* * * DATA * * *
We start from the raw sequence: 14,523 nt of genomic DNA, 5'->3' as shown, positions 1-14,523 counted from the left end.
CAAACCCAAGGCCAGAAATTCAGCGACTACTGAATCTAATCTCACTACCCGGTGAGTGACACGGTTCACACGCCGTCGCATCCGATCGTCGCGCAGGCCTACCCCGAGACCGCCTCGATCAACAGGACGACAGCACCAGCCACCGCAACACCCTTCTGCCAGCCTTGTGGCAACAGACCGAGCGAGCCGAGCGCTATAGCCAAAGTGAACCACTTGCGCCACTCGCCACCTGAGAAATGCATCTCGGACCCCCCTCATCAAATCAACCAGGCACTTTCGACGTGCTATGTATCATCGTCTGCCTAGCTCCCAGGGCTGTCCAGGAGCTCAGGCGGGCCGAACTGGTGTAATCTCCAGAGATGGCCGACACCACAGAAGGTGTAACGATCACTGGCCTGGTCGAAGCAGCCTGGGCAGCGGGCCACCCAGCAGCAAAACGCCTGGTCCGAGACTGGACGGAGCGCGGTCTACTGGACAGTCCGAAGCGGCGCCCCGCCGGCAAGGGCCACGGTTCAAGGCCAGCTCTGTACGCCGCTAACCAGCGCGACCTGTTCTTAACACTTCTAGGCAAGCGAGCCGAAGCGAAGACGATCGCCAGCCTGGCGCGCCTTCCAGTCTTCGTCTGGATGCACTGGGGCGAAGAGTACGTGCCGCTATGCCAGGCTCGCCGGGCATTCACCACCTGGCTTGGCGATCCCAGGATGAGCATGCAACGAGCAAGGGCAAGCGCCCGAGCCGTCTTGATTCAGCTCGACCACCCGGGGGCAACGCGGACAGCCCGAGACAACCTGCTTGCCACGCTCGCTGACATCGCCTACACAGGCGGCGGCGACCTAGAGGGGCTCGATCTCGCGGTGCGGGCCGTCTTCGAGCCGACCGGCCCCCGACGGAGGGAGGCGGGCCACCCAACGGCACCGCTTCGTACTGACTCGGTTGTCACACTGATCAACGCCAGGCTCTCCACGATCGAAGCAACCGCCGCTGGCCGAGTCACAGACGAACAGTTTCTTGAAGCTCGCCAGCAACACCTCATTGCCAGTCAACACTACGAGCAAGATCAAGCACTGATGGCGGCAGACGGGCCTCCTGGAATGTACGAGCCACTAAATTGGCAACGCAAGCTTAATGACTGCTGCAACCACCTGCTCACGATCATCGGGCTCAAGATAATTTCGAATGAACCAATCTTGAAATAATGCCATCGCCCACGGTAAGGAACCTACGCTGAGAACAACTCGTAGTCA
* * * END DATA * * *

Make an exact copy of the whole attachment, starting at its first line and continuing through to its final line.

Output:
We start from the raw sequence: 14,523 nt of genomic DNA, 5'->3' as shown, positions 1-14,523 counted from the left end.
CAAACCCAAGGCCAGAAATTCAGCGACTACTGAATCTAATCTCACTACCCGGTGAGTGACACGGTTCACACGCCGTCGCATCCGATCGTCGCGCAGGCCTACCCCGAGACCGCCTCGATCAACAGGACGACAGCACCAGCCACCGCAACACCCTTCTGCCAGCCTTGTGGCAACAGACCGAGCGAGCCGAGCGCTATAGCCAAAGTGAACCACTTGCGCCACTCGCCACCTGAGAAATGCATCTCGGACCCCCCTCATCAAATCAACCAGGCACTTTCGACGTGCTATGTATCATCGTCTGCCTAGCTCCCAGGGCTGTCCAGGAGCTCAGGCGGGCCGAACTGGTGTAATCTCCAGAGATGGCCGACACCACAGAAGGTGTAACGATCACTGGCCTGGTCGAAGCAGCCTGGGCAGCGGGCCACCCAGCAGCAAAACGCCTGGTCCGAGACTGGACGGAGCGCGGTCTACTGGACAGTCCGAAGCGGCGCCCCGCCGGCAAGGGCCACGGTTCAAGGCCAGCTCTGTACGCCGCTAACCAGCGCGACCTGTTCTTAACACTTCTAGGCAAGCGAGCCGAAGCGAAGACGATCGCCAGCCTGGCGCGCCTTCCAGTCTTCGTCTGGATGCACTGGGGCGAAGAGTACGTGCCGCTATGCCAGGCTCGCCGGGCATTCACCACCTGGCTTGGCGATCCCAGGATGAGCATGCAACGAGCAAGGGCAAGCGCCCGAGCCGTCTTGATTCAGCTCGACCACCCGGGGGCAACGCGGACAGCCCGAGACAACCTGCTTGCCACGCTCGCTGACATCGCCTACACAGGCGGCGGCGACCTAGAGGGGCTCGATCTCGCGGTGCGGGCCGTCTTCGAGCCGACCGGCCCCCGACGGAGGGAGGCGGGCCACCCAACGGCACCGCTTCGTACTGACTCGGTTGTCACACTGATCAACGCCAGGCTCTCCACGATCGAAGCAACCGCCGCTGGCCGAGTCACAGACGAACAGTTTCTTGAAGCTCGCCAGCAACACCTCATTGCCAGTCAACACTACGAGCAAGATCAAGCACTGATGGCGGCAGACGGGCCTCCTGGAATGTACGAGCCACTAAATTGGCAACGCAAGCTTAATGACTGCTGCAACCACCTGCTCACGATCATCGGGCTCAAGATAATTTCGAATGAACCAATCTTGAAATAATGCCATCGCCCACGGTAAGGAACCTACGCTGAGAACAACTCGTAGTCA